On Bloor Street West, Popeyes Louisiana Kitchen is a wallop of clamour that rings in the ear and southern-fried smoke that embeds in the clothing. Despite the temperature, dozens of students have abandoned the school grounds for fried chicken that costs $3.99 for three pieces and a side of fries. The cafeteria, on the other hand, is the groaning board of teen scorn. “The food is not appealing or tasty,” said 17-year-old Jennifer Aderi.

While some students complain that their cafeteria is not competitively priced, others say it’s poorly heated, virtually empty, and stuck in the institutional doldrums with its long, rectangular tables.

The Toronto District School Board represents both a worst-case scenario and best foot forward. It projected that its cafeterias would lose $700,000 in 2012. It closed 32 cafeterias. Borrowing a strategy used by celebrity chefs like Britain’s Jamie Oliver, however, it also enlisted Susur Lee to help launch My Food My Way, a program that includes students in the process of cafeteria makeovers, from the creation of menus to the decor. Two years ago, Vancouver’s South Delta Secondary School also helped pioneer the wider effort to make students stakeholders in their lunch rooms. They work and eat in the school’s cafeteria. They have class discussions about what’s fresh. They go on fruit-picking trips.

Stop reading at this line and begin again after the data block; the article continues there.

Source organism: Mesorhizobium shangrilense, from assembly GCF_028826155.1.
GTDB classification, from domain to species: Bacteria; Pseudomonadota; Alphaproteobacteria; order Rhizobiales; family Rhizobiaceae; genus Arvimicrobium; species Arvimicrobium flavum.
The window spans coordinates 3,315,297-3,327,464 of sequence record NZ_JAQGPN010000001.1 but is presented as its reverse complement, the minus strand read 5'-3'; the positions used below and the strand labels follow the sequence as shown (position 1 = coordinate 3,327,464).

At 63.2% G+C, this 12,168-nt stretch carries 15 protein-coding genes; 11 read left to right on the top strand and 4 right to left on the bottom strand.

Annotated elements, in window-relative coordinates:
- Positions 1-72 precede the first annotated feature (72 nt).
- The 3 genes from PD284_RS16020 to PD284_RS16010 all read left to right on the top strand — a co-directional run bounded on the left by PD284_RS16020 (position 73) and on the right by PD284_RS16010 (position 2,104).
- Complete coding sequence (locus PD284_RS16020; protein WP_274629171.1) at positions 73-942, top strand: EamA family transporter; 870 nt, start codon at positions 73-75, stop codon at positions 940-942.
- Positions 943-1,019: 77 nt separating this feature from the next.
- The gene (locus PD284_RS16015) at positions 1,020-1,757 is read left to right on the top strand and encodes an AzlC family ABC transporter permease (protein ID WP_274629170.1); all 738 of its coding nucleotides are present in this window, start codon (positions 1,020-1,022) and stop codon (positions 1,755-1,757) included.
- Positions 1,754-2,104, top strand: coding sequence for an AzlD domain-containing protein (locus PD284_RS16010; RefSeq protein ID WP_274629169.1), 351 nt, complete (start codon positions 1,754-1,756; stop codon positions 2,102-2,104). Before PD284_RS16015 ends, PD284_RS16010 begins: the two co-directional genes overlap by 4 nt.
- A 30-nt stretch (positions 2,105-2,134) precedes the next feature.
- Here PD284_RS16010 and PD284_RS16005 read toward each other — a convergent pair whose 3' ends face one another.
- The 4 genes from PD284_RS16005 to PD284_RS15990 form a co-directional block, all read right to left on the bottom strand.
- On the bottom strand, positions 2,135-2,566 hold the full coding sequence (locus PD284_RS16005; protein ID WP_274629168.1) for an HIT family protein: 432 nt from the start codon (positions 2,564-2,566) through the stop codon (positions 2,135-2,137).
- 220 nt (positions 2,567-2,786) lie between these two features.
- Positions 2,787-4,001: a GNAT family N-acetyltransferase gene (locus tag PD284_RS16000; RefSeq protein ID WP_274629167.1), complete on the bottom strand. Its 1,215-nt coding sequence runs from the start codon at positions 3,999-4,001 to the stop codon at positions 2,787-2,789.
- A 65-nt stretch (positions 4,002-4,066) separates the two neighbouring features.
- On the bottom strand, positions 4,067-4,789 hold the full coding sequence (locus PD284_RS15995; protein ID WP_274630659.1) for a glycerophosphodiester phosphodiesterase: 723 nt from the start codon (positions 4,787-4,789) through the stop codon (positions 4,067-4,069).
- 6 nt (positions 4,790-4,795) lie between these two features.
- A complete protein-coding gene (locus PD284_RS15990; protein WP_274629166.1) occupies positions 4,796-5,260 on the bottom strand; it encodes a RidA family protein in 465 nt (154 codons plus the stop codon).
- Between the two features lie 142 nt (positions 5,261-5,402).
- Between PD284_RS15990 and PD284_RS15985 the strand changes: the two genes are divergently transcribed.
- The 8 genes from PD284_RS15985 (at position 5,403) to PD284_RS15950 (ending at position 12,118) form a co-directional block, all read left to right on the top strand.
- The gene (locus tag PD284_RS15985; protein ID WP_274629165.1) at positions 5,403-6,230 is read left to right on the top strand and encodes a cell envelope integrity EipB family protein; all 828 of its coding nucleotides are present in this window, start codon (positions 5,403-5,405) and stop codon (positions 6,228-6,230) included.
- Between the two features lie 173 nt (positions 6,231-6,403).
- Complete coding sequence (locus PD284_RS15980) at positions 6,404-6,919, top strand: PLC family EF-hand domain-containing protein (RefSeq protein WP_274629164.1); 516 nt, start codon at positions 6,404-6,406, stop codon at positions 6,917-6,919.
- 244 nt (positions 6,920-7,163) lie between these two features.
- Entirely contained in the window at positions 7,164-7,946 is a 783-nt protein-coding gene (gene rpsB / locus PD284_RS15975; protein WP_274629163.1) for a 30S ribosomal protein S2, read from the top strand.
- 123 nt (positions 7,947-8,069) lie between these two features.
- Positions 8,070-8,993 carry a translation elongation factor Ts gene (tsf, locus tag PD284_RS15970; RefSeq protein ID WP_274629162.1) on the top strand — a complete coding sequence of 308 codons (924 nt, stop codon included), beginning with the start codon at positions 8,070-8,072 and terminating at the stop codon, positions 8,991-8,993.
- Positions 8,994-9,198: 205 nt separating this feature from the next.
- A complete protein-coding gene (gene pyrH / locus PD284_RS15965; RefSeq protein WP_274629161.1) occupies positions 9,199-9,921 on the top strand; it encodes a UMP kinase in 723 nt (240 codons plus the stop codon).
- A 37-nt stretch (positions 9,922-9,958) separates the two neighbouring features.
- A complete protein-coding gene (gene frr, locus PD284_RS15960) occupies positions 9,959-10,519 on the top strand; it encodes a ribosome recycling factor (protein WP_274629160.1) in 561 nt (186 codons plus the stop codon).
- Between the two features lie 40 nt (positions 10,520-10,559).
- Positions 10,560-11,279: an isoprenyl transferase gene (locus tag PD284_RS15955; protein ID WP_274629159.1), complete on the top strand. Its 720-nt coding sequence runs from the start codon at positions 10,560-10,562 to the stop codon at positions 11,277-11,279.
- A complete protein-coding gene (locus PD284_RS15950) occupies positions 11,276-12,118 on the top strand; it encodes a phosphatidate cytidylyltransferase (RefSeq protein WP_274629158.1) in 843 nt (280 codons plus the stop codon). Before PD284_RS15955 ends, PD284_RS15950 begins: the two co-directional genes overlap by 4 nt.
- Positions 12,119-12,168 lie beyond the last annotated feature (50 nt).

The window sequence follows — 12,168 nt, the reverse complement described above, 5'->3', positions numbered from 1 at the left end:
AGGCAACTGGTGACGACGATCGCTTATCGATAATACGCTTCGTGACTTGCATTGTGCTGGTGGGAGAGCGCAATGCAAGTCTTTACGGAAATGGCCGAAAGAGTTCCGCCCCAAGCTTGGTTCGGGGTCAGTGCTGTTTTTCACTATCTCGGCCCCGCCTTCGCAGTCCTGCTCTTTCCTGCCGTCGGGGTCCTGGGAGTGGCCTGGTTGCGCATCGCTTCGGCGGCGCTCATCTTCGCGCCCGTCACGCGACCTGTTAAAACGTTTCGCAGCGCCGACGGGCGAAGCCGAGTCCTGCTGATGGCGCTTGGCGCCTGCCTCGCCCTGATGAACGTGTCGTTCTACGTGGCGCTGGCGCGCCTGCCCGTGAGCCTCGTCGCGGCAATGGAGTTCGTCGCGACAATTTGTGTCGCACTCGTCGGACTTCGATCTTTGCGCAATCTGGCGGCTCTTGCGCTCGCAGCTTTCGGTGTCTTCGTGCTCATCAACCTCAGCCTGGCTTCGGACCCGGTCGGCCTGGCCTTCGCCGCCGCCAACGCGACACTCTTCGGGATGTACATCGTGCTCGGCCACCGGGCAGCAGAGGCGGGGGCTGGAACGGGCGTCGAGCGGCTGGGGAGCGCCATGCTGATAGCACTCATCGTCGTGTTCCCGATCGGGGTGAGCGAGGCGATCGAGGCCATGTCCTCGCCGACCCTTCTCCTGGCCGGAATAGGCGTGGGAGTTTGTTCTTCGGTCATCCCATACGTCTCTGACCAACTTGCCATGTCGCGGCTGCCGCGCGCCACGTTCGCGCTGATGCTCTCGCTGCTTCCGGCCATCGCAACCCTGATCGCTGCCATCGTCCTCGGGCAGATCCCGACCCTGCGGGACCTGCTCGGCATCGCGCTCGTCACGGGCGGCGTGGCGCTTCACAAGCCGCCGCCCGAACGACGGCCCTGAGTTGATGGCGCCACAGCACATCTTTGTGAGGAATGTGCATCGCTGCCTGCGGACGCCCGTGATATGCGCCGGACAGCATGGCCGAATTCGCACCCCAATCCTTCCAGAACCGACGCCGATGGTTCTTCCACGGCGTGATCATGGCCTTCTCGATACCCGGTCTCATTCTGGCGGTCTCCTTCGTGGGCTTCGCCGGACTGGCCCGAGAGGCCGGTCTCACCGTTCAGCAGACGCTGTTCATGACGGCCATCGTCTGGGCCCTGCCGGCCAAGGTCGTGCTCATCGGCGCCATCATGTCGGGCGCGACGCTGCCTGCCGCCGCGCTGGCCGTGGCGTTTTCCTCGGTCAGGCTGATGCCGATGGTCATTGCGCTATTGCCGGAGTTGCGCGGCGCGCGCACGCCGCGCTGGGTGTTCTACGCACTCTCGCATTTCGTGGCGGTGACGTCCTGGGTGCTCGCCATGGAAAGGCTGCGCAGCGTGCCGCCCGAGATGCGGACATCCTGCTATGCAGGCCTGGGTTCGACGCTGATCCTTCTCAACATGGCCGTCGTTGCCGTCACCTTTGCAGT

Participation may help win students back. So will attribution, the antidote to reactance. “One of the main principles behind this is that if you give customers a choice, you win the hearts and minds,” said Dr. Just. “You will value the choice more if it’s offered to you.”

Consider what happens if students are given the choice between carrots and celery. In an experiment at Cornell, 120 junior-high participants were told they must take carrots with their lunch, while another 120 were given the choice of carrots or celery. Almost 70 per cent of those required to take the carrots ate their portion, but 91 per cent of those who had a choice did.

Another solution lies in the marketing and presentation. The chocolate milk, for example, needn’t be banished. Instead, stash it a little out of reach behind the white milk. And ensure that there is always a near-equal amount of white milk. “You don’t want to look like a freak if you take it,” said Dr. Just, who reported a 23-per-cent bump in purchases after that pint-sized sleight-of-hand.

He also said that a recent partnership with Domino’s pizza using a whole-grain crust also proved popular. While it pretty much tasted the same as the cafeteria’s own pie, the Domino’s imprimatur made it cool. And if you have booth seating? Even cooler. “When you talk to kids and run focus groups, it becomes clear that anything that makes the cafeteria look like a fast-food restaurant will be promising.”